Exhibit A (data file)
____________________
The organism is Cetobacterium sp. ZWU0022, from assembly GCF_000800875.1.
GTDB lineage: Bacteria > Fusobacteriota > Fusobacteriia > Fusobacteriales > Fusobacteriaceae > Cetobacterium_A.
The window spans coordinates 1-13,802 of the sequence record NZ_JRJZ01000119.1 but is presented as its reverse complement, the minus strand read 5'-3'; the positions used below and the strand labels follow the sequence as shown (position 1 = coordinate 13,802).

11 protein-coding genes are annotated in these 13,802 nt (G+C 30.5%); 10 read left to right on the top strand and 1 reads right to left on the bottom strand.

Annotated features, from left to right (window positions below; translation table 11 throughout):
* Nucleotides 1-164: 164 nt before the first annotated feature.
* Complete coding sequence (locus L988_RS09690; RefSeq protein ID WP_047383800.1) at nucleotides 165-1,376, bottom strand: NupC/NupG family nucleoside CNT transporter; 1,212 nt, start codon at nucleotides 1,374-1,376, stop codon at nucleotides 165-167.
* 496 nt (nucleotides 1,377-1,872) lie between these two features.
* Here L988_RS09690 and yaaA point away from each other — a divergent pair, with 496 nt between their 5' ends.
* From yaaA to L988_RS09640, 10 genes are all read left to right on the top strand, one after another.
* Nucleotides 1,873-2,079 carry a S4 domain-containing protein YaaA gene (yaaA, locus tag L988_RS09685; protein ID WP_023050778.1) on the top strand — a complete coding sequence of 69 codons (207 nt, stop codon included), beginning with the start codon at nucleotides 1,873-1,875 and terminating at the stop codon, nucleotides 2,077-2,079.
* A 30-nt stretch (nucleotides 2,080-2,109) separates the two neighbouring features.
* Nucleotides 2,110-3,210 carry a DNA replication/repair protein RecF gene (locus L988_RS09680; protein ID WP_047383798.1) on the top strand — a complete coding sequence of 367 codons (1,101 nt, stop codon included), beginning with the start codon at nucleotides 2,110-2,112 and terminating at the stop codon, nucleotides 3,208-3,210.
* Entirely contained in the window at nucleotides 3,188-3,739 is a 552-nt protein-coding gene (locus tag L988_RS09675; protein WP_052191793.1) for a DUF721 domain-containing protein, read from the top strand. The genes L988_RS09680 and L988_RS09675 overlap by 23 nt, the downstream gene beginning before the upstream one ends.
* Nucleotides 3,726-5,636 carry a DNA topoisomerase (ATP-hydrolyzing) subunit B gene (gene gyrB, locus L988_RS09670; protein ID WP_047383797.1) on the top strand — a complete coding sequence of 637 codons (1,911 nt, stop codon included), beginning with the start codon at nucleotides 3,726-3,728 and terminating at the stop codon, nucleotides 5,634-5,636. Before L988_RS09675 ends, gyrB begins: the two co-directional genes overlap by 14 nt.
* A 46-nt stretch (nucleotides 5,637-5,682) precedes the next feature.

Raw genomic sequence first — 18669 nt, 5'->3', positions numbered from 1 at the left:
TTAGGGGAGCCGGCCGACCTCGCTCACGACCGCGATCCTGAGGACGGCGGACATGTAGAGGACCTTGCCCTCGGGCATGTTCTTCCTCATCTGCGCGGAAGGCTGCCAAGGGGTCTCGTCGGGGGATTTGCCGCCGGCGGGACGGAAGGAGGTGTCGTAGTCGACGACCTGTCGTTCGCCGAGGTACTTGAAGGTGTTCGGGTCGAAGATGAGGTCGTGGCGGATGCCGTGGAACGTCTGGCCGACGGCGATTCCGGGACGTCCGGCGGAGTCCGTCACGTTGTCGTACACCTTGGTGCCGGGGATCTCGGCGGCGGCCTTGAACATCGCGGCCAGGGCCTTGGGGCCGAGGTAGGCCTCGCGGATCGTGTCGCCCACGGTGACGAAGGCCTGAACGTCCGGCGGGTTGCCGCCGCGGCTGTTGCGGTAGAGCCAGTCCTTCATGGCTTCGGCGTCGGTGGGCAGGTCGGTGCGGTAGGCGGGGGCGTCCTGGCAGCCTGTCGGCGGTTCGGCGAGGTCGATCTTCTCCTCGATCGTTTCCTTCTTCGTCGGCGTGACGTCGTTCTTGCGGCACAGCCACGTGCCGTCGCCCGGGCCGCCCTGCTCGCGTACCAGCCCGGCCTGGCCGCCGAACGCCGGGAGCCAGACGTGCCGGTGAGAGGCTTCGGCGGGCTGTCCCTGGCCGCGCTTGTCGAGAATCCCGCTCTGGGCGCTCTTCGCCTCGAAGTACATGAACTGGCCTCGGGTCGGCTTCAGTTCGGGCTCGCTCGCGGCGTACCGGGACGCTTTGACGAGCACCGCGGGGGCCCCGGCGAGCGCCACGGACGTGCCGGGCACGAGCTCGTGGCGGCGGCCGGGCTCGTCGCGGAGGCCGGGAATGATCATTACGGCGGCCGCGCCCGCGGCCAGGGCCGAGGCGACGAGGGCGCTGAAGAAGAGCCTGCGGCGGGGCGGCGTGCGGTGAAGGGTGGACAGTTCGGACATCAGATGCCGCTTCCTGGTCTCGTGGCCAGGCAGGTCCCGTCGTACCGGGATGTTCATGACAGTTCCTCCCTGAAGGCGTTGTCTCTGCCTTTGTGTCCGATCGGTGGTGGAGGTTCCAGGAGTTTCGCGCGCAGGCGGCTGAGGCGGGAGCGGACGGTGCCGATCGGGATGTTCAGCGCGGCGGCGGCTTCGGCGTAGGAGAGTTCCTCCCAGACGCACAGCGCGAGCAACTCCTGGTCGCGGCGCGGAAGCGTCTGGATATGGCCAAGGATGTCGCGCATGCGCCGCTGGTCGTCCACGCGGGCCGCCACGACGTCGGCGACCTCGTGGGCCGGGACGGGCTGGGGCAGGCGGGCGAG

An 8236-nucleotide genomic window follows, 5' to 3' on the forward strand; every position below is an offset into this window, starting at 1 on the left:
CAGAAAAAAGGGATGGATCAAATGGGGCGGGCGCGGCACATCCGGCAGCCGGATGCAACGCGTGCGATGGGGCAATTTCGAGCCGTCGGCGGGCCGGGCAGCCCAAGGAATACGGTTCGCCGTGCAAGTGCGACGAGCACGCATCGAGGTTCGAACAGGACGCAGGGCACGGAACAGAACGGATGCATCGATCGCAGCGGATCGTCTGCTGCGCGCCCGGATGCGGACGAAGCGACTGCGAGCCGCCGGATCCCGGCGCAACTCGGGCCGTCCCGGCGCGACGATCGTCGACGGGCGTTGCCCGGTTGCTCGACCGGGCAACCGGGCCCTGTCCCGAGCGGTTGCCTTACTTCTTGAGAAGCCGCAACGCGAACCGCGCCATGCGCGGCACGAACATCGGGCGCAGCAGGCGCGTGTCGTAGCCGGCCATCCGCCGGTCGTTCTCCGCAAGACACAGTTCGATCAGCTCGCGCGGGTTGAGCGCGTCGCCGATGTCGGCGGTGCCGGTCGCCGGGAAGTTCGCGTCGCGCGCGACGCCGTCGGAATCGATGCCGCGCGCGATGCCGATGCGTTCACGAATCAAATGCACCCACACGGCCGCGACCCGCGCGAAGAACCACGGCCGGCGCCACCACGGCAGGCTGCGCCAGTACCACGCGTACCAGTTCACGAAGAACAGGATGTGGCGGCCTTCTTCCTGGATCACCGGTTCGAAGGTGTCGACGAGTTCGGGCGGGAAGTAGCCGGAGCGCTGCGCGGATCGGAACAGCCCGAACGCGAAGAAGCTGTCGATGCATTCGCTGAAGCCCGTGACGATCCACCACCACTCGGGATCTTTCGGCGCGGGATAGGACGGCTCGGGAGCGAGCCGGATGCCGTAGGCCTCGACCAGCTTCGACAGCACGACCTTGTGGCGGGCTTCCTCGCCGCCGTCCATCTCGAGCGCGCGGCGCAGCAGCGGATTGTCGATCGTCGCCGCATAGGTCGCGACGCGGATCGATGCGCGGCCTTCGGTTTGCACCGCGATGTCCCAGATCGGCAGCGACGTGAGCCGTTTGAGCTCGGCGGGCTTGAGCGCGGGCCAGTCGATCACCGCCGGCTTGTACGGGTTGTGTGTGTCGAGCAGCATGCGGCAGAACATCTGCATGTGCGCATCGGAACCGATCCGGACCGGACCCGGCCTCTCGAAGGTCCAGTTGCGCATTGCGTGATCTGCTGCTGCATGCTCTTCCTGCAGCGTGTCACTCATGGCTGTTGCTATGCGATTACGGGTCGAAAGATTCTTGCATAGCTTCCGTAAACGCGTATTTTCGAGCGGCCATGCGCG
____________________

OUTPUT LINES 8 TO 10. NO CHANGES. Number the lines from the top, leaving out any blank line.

* 496 nt (nucleotides 1,377-1,872) lie between these two features.
* Here L988_RS09690 and yaaA point away from each other — a divergent pair, with 496 nt between their 5' ends.
* From yaaA to L988_RS09640, 10 genes are all read left to right on the top strand, one after another.